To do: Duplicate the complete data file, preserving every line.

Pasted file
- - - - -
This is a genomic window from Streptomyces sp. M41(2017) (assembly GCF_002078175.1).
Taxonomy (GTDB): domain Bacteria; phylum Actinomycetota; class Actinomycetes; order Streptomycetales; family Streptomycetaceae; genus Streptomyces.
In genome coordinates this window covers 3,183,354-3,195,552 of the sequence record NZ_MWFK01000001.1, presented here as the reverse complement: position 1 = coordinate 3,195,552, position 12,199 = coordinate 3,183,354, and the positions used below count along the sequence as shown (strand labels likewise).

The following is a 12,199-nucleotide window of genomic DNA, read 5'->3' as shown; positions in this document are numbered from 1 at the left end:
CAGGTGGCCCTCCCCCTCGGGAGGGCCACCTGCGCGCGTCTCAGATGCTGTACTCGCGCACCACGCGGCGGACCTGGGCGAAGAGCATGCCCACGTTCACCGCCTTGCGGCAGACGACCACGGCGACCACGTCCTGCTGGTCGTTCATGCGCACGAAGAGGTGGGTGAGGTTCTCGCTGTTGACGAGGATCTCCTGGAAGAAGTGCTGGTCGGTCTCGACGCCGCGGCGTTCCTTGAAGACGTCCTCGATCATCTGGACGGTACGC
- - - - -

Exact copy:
This is a genomic window from Streptomyces sp. M41(2017) (assembly GCF_002078175.1).
Taxonomy (GTDB): domain Bacteria; phylum Actinomycetota; class Actinomycetes; order Streptomycetales; family Streptomycetaceae; genus Streptomyces.
In genome coordinates this window covers 3,183,354-3,195,552 of the sequence record NZ_MWFK01000001.1, presented here as the reverse complement: position 1 = coordinate 3,195,552, position 12,199 = coordinate 3,183,354, and the positions used below count along the sequence as shown (strand labels likewise).

The following is a 12,199-nucleotide window of genomic DNA, read 5'->3' as shown; positions in this document are numbered from 1 at the left end:
CAGGTGGCCCTCCCCCTCGGGAGGGCCACCTGCGCGCGTCTCAGATGCTGTACTCGCGCACCACGCGGCGGACCTGGGCGAAGAGCATGCCCACGTTCACCGCCTTGCGGCAGACGACCACGGCGACCACGTCCTGCTGGTCGTTCATGCGCACGAAGAGGTGGGTGAGGTTCTCGCTGTTGACGAGGATCTCCTGGAAGAAGTGCTGGTCGGTCTCGACGCCGCGGCGTTCCTTGAAGACGTCCTCGATCATCTGGACGGTACGC